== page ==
Loan Expos: Those banks that were wary of loan melas in the past now conduct it without any political prodding and grant several home and other loans in retail segment in these expos. It is not possible for the most efficient institutional mechanism to complete due diligence process within 24 or 48 hours. For a money lender, it is possible to grant it in just an hour. The RBI should mandate such processes if the objective is to contain NPAs.
Default Inquest: Here comes the question of wilful neglect and circumstantial default. The former should be dealt with firmly by instituting legal process while the later should be done with a responsible and responsive dialogue between the lender and borrower. The package here should be one of penalties and incentives.
Create Appropriate Reserve: It is at this point comes the most ‘valuable’ suggestion of Dr TV Gopalakrishnan, former executive of RBI. Sans the statistical models, creation of a ‘Precautionary Margin Reserve’ (PMR) suggested by him makes lot of sense. It starts with a small levy of 0.10% to 0.75% on the standard advances. For this purpose the standard advances have been classified into four categories:
A category – Excellent: 0.10%
B-Very Good: 0.25%;
C-Good: 0.50% and
D-Satisfactory: 0.75% for levy
“The classification into A, B, C, D has to be done on a scientific basis ensuring inter alia, continuous relationship between the borrower and lender and transparency in their dealings.”
All standard advances at the end of the financial year have to be classified mandatorily into the above four categories strictly on the basis of performance of the borrower on the following parameters: character, competence, credit worthiness of the borrower based on market intelligence report from the responsible official entrusted with those advances and bank’s own experience; internal credit rating; and conduct of account.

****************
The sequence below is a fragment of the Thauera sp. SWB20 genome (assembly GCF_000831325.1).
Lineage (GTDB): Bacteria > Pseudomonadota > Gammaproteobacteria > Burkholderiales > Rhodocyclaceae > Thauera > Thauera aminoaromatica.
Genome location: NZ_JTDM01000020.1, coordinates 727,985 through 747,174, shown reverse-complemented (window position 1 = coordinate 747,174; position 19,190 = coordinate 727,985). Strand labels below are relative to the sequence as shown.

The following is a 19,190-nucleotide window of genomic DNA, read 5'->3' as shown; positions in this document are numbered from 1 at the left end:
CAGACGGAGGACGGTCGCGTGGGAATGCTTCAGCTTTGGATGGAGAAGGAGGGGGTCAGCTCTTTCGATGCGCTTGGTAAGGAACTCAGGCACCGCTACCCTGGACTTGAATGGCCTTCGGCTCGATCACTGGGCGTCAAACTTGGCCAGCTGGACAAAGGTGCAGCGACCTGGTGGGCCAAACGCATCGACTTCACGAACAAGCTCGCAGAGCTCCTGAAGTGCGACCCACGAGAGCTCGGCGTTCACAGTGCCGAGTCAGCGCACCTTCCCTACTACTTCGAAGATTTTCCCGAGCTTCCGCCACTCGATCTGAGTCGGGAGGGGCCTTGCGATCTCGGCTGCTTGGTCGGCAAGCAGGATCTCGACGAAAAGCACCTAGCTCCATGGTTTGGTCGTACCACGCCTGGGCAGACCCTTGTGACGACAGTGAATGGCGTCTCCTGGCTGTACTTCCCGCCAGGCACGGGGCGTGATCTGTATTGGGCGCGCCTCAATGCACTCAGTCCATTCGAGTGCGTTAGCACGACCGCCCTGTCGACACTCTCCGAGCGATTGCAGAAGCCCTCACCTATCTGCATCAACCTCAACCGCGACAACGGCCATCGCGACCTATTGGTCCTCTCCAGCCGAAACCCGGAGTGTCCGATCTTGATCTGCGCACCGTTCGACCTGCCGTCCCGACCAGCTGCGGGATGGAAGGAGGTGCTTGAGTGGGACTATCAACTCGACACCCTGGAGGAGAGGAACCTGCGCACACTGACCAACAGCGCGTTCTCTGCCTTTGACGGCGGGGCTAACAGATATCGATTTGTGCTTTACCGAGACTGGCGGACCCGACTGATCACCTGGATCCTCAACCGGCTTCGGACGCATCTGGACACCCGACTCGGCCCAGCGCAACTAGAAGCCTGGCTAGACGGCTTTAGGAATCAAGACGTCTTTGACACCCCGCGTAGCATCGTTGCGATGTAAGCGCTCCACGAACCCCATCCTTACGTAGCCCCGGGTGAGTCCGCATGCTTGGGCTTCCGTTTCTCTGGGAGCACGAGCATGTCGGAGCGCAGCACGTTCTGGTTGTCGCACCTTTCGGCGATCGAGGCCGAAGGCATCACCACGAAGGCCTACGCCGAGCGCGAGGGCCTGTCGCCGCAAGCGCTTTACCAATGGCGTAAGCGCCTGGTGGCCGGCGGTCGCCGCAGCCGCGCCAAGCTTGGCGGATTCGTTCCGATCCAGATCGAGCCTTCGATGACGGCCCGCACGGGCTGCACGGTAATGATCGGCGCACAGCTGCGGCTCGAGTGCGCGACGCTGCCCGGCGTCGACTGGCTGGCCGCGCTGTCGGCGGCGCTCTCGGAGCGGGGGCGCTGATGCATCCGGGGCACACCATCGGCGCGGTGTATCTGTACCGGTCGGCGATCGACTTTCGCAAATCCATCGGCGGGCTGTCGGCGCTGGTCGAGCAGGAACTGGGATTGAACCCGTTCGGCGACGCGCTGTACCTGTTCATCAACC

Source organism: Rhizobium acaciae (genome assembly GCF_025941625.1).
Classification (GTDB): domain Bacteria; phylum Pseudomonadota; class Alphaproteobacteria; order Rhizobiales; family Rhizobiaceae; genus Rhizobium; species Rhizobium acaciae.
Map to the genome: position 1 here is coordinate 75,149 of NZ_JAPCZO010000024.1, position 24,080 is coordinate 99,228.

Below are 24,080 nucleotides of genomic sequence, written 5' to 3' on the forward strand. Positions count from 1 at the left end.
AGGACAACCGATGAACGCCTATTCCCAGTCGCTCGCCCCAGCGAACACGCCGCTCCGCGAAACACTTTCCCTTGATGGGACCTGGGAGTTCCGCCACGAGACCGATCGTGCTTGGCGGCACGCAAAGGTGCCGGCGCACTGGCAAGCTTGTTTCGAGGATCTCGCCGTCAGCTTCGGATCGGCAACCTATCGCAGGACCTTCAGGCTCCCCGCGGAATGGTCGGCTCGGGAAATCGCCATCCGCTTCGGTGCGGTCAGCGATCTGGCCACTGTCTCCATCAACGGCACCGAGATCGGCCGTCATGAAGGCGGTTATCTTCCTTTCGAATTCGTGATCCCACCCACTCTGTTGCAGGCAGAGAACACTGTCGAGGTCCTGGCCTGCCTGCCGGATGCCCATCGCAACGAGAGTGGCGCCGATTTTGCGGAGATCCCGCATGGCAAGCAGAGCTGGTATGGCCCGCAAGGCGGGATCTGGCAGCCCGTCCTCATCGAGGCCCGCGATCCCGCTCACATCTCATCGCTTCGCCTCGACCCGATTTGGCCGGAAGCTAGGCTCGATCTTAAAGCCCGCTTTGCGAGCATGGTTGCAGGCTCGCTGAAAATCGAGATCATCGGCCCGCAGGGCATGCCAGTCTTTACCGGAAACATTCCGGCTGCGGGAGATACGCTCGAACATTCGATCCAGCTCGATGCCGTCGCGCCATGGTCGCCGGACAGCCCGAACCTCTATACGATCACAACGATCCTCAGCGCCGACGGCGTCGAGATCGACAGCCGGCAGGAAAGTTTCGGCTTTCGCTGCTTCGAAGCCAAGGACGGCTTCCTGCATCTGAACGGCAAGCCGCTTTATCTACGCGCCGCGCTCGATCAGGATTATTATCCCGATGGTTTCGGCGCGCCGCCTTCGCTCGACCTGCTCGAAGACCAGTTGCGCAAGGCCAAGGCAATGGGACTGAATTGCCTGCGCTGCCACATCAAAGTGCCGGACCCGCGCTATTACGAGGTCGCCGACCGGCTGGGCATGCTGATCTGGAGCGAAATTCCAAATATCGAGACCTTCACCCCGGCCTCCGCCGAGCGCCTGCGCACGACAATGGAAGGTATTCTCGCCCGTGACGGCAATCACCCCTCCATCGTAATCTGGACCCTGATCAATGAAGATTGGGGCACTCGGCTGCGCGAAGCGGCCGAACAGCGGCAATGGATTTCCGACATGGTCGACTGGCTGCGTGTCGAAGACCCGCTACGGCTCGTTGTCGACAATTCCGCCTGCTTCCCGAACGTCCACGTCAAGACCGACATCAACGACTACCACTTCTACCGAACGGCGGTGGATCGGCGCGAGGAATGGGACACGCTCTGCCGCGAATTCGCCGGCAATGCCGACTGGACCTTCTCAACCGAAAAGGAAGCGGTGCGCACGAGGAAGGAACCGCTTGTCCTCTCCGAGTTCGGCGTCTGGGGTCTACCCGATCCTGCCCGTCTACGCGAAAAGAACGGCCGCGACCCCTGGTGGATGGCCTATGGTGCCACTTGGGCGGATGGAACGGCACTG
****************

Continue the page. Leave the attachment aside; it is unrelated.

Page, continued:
The levy suggested should go to preventive measures reserve (PMR) account in the general ledger and should be shown in the bank’s balance sheet on the liability side. This should not be part of the normal “reserves and surplus’ account of the balance sheet of the bank. The levy is akin to a guarantee fees with recourse by the bank. As this forms part of the ‘disclosure of accounting practices’ under the Institute of Cost Accountants of India (ICAI) rules of ‘Statements and Standards of Accounting’ and enabled by Section 5 (Ca) and 21 of the Banking Regulation Act 1949, as a prudent banking practice, there should be no legal objection for creating and operating the reserve.
In the case of off-balance sheet exposures like the guarantees, letters of credit (LCs) and forward exchange contracts and the levy can be 1%.
This PMR shall attract bank rate for purpose of interest calculation or could be indexed to inflation with a base of 6% per annum.
This Fund can be equated to subordinated debt thereby enabling the bank to save the interest cost and future recurring liabilities.
Since this forms part of cost of credit to the borrower, he would also be careful in performance. This does not lead to unnecessary lenders’ arbitrage or moral suasion.
Governments need not bail out banks on account of NPA accumulations as recourse to this Fund can be taken with the approval of the Board every quarter on critical examination of the NPA account. This Fund would also add to the strength of the balance sheet.
Incentives for CDR Compliance: I would also suggest that this Fund can also be utilised to incentivize the system whereby a restructured debt performing to the estimated level of efficiency can be provided incentive in interest outgo and full reimbursement of the evaluation fees for the techno-economic feasibility of restructuring package done initially.
This scheme would impose discipline both on the borrower and lender eventually.
Repayment at source for infrastructure loans also makes lot of sense. When we have a good payments and settlements mechanism, we can integrate the service providers of the highways, telecoms, and power distribution companies with those of the banks for deduction at source of consumer payments for those services as suggested by another veteran banker.